The Politics of Healthcare Reform; More Trouble for Toyota
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A dramatic claim of sudden acceleration in Southern California involves a Toyota Prius. Plus, Northrup Grumman pulls out of a $40 billion contract, leaving Boeing the only bidder. On our rebroadcast of today's To the Point, President Obama is back on the campaign trail, asking crowds to tell fellow Democrats to vote for healthcare reform. Can he rally his own party in the Senate and Congress? Will Republicans seize an advantage either way?
Banner image: Screen capture from video of California Highway Patrol helping James Sikes stop his Toyota Prius on March 8, 2010.
Obama 'All Fired Up' Again, but Is It Too Little, Too Late? ()
President Obama is barnstorming for healthcare reform to be passed by Democrats only. But members of his own party still need convincing. Public opinion polls are not encouraging, and Republicans say, come November, any bill Democrats vote for "will be the issue in every race in America." After yesterday' s rally for healthcare reform in Pennsylvania, Democratic Senator Arlen Specter said, "That' s the most fiery I' ve seen him since the early campaign…"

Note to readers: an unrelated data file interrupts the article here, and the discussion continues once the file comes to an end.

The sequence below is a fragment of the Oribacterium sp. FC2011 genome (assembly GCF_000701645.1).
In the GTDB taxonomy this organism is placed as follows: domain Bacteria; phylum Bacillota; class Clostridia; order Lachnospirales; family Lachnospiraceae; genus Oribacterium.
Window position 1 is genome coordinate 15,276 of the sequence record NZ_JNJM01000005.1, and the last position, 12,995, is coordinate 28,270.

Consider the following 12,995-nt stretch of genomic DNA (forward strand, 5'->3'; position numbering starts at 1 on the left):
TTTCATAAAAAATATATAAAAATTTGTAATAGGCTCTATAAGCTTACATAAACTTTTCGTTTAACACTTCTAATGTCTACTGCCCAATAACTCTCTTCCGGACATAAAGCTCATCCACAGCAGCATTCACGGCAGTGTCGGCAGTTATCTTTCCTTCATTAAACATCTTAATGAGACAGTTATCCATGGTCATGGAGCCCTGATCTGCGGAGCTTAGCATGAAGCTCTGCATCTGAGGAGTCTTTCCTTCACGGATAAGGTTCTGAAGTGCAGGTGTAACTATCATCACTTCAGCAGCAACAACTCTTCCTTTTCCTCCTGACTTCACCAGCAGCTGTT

- Charles Babington: Political Reporter, Associated Press, @cbabington
- Reid Wilson: Editor, Hotline on Call, @HotlineReid
- Mark Hemingway: Staff Writer, Washington Examiner, @Heminator
- Jonathan Chait: Senior Editor, The New Republic, @jonathanchait
More Acceleration Problems for Toyota ()
Toyota is investigating the Prius again after an incident yesterday on Interstate 8 near San Diego. Sixty-one year-old James Sikes says, when he started to pass another car, his accelerator stuck and he couldn't stop his Prius from speeding faster and faster. He called 911, and the California Highway Patrol sent a car that gave him instructions on its loudspeaker. The Wall Street Journal has reported that Toyota is investigating Sikes' car and is planning a recall. Toyota is facing lawsuits for deaths and injuries and at least 89 class-action cases from owners who say their cars have lost value because of safety recalls, according to the Associated Press.
- Jeffrey Liker: Professor of Engineering, University of Michigan
- Mike Quincy: Automotive Specialist, Consumer Reports
Northrop Gruman Drops Bidding for Aerial Refueling Planes ()
One of the biggest defense contracts in history will be let without competitive bidding, now that Northrup-Grumman has pulled out of competition to build the next generation of re-fueling planes. That leaves Boeing alone for a contract worth $40 billion. And there will be an impact in Southern California. Peter Sanders covers aerospace for the Wall Street Journal.
- Peter Sanders: Reporter, Wall Street Journal
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